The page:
The lively emcee kept the crowd energized. There was a camera drone flying over us and almost everyone wave their hands in the air. Then the countdown for each Wave begun. There were six waves for the Challenge Ride and each wave is released every five minutes. Finally, it was time to move towards the start arch for the countdown and GO signal.
This is it! Time to do and finish the 40-km ride! Goal: it would be a steady ride for me. While pedaling along Seaside Boulevard, a biker whizzed by and said something which I could hardly hear. But it seemed he said something like I need to hurry and pedal fast. Approaching Roxas Boulevard, from afar I saw lead bikers riding their way up to Buendia-Roxas Boulevard flyover. Wait a minute, runners and bikers on Buendia flyover? Whoah!
I didn’t give it much thought though as I pedaled my bike south bound along Roxas Boulevard. The 40-km bike ride category requires bikers to do four laps before heading to the finish line. Went for a steady pace and didn’t hydrate during the first ten kilometers. Most of the other bikers are in full throttle. After the turnaround, game on for the next challenge: first flyover along EDSA-Roxas Boulevard. I made it! Approaching fast now on the second flyover, ahead of me was a biker slowly pedaling up on the left side. Bikers on the right side ahead of me. I was already at the incline. Attempted to avoid the rider, unfortunately l lost my balance, hit the ground and crashed. Good thing no domino effect happened as more bikers came at the spot where l fell. That sudden impact really shook up my nerves, bruised my right palm and caused abrasion on my elbow. I couldn’t just go off without myself checked for any damage. After the medic treated my wound, I pedaled my bike back to the pack trying to catch up with missed time during the crash.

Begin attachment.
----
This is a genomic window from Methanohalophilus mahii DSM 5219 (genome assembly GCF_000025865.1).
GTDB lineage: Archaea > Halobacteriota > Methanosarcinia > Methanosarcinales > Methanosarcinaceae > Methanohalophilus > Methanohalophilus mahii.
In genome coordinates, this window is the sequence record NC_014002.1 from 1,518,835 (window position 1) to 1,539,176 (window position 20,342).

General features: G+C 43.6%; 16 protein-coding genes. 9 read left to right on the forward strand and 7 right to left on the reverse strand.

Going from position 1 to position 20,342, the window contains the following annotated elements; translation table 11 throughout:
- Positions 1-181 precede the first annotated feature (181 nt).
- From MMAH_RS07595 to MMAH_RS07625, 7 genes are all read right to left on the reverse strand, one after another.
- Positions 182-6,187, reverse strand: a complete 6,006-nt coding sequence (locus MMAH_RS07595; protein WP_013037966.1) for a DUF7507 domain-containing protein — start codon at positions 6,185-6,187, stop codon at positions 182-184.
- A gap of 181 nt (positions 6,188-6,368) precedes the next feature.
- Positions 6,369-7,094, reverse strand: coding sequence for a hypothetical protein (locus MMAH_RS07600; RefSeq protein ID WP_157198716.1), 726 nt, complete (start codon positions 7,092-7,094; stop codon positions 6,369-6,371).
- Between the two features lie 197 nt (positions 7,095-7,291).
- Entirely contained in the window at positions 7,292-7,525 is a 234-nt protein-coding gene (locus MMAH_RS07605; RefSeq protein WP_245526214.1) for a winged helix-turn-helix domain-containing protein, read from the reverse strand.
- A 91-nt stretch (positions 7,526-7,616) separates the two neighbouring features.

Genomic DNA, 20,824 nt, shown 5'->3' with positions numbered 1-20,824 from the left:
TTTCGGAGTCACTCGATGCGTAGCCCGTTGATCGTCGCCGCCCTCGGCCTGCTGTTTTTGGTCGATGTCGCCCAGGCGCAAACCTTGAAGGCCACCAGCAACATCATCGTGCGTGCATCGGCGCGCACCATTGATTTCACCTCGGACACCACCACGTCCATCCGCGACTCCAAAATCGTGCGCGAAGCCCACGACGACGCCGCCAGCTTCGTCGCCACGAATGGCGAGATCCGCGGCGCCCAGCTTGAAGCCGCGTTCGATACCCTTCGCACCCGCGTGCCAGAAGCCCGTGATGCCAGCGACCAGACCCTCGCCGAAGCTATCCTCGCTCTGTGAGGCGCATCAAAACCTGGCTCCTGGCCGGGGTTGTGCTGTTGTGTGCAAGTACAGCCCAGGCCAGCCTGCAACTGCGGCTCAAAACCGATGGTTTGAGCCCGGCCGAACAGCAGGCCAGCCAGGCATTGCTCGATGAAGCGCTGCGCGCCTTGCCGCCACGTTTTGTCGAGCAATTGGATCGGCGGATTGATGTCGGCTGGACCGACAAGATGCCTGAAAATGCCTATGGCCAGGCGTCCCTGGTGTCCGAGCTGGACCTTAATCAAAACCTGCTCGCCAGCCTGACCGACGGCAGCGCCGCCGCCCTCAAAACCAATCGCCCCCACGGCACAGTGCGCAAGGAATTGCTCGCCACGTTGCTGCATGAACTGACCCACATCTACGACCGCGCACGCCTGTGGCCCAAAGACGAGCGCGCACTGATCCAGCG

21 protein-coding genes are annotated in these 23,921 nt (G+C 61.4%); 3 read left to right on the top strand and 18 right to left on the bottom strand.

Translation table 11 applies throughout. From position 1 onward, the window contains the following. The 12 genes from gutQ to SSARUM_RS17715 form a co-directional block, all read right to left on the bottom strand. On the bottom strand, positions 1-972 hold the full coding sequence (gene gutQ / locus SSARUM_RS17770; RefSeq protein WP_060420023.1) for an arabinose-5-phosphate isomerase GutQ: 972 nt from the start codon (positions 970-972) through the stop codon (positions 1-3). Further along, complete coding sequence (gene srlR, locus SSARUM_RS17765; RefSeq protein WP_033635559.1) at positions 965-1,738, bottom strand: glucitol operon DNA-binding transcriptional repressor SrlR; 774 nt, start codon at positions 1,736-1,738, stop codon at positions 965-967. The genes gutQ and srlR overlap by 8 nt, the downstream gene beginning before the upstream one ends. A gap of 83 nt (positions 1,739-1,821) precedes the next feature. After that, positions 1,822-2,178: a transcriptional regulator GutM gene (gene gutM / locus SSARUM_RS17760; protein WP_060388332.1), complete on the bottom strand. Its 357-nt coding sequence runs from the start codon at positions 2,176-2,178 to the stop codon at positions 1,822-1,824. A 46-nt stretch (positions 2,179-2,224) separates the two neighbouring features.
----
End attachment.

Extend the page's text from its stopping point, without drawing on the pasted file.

l was in my element again even if my right palm was painful. Every time l approached each flyover l really prayed hard and pedaled my way cautiously. There was one moment though when some fast riders going south went out of their lane unmindful of the danger they are causing. Collisions could happen anytime. Fresh from my bike crash earlier, l had to make a noise as a warning they go back in their lane. I was going downhill the flyover when it happened.
Approaching the turnaround near CCP, a biker whizzed by and joyfully said, “Congratulations, Ma’am!” The greeting caught me by surprise. Really. I was not fast. I didn’t even finish in over an hour. I think the rider meant well.
The last few kilometers were easy and found myself crossing the finish line … finally! Staff handed me something to eat and drink, then l was given the finisher’s medal. Nice!
Congratulations to all riders! My salute and respect to those who finished strong and fast even if the Challenge was not meant to be a race. To me, the bike ride was still a race against myself.
Super duper thanks to Alaska Milk, Alaska Cycle Asia Philippines and Sunrise Events for this unforgettable experience. You just don’t know how much it made me so happy. One of the best birthday gifts l could ever have!
Until next time!